Department of Defense Confirms Reentry of Spacecraft That Plunged into the Sahara Desert This Week

Falling from the sky and raining debris over the Sahara Desert, a satellite that spent the last decade collecting data about the Sun met its fiery fate during reentry earlier this week.

Most of the 660-pound solar study satellite burned up prior to impact with Earth, although NASA officials believe there was a likelihood that some components would make their way to the ground.

Formally known as the Reuven Ramaty High Energy Solar Spectroscopic Imager, or Rhessi, the satellite was launched in 2002 and remained functional until 2018, ending its mission five years ago due to complications that arose with its communications system.

It was initially reported that the reentry occurred in the early morning hours on Thursday. However, NASA confirmed in a statement that the spacecraft re-entered the atmosphere at 8:21 p.m. EDT on Wednesday, nearly 21 years after it was sent into space.

Artist’s concept of the Rhessi spacecraft, which was officially decommissioned in 2018 after suffering a failure with its communications system (Credit: NASA).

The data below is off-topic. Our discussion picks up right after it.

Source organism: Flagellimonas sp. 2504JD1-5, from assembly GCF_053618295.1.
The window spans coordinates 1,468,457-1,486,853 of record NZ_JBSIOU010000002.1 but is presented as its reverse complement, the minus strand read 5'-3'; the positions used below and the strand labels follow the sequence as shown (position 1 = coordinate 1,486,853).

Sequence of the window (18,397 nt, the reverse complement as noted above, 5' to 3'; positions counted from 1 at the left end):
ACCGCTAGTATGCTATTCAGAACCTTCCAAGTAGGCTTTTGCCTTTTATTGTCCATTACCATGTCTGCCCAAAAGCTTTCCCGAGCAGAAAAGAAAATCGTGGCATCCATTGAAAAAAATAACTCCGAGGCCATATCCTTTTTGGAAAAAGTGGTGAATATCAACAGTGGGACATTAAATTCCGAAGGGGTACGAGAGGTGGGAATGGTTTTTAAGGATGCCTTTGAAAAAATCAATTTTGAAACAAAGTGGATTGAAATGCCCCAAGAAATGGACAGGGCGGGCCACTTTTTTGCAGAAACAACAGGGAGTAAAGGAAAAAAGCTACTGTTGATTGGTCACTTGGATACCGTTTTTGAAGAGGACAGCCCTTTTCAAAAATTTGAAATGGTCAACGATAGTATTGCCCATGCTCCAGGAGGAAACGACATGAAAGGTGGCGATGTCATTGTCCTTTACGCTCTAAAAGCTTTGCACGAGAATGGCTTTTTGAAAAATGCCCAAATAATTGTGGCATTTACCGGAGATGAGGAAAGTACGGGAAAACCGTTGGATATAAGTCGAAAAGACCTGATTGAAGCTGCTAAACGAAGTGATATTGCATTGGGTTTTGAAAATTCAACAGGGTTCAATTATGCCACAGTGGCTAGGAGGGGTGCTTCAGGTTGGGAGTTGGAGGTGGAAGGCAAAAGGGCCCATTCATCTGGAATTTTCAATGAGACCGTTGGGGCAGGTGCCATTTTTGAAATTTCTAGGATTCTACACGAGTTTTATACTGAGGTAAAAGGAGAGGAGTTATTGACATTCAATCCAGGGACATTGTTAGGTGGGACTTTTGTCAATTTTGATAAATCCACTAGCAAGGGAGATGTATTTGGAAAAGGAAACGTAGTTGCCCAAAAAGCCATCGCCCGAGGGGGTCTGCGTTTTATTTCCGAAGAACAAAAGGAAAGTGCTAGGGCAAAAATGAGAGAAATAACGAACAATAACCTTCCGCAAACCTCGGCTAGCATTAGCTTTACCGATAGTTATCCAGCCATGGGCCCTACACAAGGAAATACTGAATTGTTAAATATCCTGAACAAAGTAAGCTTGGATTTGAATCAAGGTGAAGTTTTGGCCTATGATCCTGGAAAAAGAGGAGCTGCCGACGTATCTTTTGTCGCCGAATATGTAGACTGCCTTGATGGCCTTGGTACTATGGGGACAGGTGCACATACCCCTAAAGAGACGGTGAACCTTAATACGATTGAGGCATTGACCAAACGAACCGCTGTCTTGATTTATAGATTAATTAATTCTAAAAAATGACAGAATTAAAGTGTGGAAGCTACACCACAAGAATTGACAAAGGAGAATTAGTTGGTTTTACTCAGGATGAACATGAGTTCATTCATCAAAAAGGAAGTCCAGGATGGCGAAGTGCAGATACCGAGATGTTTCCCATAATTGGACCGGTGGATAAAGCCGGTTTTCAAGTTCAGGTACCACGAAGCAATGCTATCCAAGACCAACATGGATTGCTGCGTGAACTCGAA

During the satellite’s lifetime, it succeeded in collecting vital information about solar phenomena from its position in low Earth orbit, where it monitored coronal mass ejections and other activity from the sun.

The satellite’s core mission was to collect imagery related to highly energetic electrons that convey the massive amounts of energy that accompany solar flares, which can cause disruptions to communications, navigation, and other electrical systems on Earth.

The functional components of Rhessi mainly consisted of just a single instrument, its imaging spectrometer, which it used to record X-ray and gamma-ray emissions from the Sun. It was the first spacecraft to collect imagery of such emissions produced by solar flares.

The Department of Defense confirmed the reentry of Rhessi over the Sahara Desert occurred at approximately 21.3 degrees north latitude and 26 degrees east longitude.

Officials said they received no reports of damage or injury resulting from the reentry as the remaining satellite debris fell from the sky over Sudan in the early morning, a country which has remained embattled in recent days as clashes between rivaling groups of the country’s military government ensued.

Micah Hanks is the Editor-in-Chief and Co-Founder of The Debrief. He can be reached by email at micah@thedebrief.org. Follow his work at micahhanks.com and on Twitter: @MicahHanks